The first big social network in the UK, Friends Reunited, is set to relaunch with a new focus on online nostalgia.

The website was one of the pioneers of social media: offering old school friends a place to meet up, reminisce and contact lost loves.

At its height, Friends Reunited had 20 million users – small potatoes when compared to Facebook’s 800m-strong base – but still a huge figure considering Friends Reunited opened in 2000 and peaked almost a decade ago.

In 2005, ITV bought out the site for £175m, but by then, MySpace had already become the network of choice. Just two years later, MySpace was abandoned in favour of Facebook. Friends Reunited saw its userbase fall and it became all-but-forgotten.

ITV cut its losses and shifted the site for £25.6m in 2009, selling to publisher Brightsolid, but losing £150m on its original investment.

Brightsolid has since been looking at ways to rejuvenate the site: and has settled on a nostalgia focus.

It believes providing an open network for reminiscing, sharing memories and asking questions to fill the gaps in long-forgotten will be unique enough to attract users back. The homepage offers users the chance to log-in with their Facebook account, so it’s clear Brightsolid hasn’t set its sights on dislodging the current king of social networks.

The refocus has been based loosely on the success of a brand new social site, Pinterest.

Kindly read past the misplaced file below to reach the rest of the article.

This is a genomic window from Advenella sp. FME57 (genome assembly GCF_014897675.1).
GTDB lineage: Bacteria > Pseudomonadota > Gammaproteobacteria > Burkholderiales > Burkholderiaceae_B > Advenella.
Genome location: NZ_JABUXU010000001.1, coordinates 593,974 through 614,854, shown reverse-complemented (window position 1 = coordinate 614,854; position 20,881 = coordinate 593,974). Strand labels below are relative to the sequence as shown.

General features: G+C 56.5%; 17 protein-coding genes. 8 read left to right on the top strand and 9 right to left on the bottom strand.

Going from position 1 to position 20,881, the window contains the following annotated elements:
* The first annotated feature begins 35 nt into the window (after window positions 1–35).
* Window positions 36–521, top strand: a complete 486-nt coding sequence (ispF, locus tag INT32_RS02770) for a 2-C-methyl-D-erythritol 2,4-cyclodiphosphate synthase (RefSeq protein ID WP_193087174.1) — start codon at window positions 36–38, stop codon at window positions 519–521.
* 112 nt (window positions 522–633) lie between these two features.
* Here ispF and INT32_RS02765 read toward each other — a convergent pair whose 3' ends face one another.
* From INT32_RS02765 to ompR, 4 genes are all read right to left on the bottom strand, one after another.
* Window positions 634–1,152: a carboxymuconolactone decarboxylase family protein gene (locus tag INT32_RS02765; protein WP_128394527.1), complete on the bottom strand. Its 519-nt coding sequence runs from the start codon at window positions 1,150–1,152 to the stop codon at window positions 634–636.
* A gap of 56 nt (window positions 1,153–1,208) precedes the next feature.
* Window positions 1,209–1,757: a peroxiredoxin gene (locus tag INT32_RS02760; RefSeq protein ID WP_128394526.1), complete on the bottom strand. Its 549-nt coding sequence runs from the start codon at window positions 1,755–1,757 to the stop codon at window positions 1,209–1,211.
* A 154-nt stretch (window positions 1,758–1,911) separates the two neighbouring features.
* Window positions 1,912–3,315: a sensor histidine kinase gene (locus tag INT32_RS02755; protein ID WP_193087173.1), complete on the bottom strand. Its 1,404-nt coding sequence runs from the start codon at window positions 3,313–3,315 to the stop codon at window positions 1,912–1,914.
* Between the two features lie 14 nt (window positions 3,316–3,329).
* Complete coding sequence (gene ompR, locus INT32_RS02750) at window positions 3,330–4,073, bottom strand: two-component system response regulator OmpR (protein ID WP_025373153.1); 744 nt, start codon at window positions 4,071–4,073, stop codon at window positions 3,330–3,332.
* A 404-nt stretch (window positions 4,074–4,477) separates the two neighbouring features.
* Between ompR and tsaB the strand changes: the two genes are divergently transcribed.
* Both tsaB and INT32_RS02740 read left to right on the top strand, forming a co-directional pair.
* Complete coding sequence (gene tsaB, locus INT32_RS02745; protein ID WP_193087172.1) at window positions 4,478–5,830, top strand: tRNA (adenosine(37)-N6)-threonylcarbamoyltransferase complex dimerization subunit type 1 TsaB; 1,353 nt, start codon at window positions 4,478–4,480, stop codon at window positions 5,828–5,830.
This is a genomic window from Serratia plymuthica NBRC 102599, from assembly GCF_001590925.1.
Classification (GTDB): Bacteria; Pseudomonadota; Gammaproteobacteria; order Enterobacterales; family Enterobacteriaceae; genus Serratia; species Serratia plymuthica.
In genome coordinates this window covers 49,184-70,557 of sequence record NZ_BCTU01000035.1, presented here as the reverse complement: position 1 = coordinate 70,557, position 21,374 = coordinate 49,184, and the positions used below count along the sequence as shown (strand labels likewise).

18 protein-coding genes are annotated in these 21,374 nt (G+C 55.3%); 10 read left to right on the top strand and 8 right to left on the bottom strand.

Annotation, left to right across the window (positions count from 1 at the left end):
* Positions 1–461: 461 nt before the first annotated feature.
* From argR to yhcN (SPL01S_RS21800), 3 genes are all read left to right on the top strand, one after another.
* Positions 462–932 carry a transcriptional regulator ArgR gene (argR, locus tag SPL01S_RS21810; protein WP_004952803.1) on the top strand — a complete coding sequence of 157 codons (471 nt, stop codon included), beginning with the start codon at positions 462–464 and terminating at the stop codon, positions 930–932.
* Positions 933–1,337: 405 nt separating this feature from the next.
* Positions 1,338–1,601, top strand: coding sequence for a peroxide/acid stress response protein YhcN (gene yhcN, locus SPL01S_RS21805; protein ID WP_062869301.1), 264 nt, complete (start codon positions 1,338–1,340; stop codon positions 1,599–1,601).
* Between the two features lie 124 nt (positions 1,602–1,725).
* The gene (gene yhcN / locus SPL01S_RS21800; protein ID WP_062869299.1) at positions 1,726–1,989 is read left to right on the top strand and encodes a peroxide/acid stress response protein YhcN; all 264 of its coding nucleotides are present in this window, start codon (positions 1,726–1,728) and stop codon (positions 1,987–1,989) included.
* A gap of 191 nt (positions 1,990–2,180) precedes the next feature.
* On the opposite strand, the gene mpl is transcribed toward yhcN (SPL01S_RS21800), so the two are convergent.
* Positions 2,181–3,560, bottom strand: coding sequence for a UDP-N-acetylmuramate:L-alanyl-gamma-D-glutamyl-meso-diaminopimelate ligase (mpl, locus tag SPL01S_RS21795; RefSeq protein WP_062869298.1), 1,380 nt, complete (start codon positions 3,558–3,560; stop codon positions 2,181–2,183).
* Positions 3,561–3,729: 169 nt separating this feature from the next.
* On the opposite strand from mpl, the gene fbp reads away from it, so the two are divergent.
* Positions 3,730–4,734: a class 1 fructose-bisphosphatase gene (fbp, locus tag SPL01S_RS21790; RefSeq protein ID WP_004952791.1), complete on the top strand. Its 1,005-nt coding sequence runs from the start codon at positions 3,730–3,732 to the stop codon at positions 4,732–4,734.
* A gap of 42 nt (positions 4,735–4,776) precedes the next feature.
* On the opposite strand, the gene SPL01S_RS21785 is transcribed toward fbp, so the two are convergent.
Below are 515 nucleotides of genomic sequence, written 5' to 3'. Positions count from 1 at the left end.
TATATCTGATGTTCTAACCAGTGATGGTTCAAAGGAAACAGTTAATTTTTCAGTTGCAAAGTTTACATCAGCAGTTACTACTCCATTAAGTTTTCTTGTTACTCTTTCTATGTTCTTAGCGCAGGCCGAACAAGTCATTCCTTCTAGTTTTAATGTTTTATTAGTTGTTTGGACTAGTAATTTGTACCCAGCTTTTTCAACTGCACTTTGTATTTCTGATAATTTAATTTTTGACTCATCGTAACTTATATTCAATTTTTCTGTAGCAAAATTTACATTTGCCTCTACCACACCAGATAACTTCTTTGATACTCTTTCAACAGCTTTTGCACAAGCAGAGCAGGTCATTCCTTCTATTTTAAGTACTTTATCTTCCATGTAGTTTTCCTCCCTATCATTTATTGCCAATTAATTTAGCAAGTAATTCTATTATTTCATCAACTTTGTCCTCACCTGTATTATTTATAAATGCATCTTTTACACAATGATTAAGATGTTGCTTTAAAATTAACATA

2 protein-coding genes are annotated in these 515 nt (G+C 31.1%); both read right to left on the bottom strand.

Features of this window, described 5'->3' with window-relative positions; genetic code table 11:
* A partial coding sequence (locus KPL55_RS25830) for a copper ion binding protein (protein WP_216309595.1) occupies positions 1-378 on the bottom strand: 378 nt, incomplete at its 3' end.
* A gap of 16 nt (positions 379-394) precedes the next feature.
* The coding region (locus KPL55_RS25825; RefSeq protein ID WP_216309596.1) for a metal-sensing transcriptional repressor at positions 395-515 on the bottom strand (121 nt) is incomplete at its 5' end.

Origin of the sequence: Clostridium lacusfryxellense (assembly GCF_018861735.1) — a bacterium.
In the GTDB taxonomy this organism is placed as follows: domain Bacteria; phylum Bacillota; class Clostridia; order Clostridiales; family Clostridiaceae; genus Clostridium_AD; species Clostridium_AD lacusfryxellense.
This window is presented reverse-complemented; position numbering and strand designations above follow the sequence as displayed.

In an interview with BBC News, Brightsolid chief executive Chris van der Kuyl said: “We wouldn’t do this if we thought it was just another also-ran. It’s about every blast from your past – every kind of great memory you have.”

Rather than relying solely on users’ recollections, Friends Reunited has enlisted professional archivists, including the British Library and the Press Association, to provide historical information, newspaper clippings, and  other documents, which users can then attach to their “memory box”. The boxes can then be shared with other Friends Reunited users, or posted to Facebook via a special app.

Friends Reunited will stay free at first, but clearly, Brightsolid will investigate potential revenue streams, such as nostalgic brand pages. How effective the site could be for social media marketing remains to be seen.

It’s likely older users will make up most of Friends Reunited’s userbase: it’s unlikely to draw younger users away from Pinterest or Tumblr or Facebook – but, with a focus on simplicity, and memories from the past, it may be that less web-savvy, older Internet users help make this relaunch worthwhile for Brightsolid.

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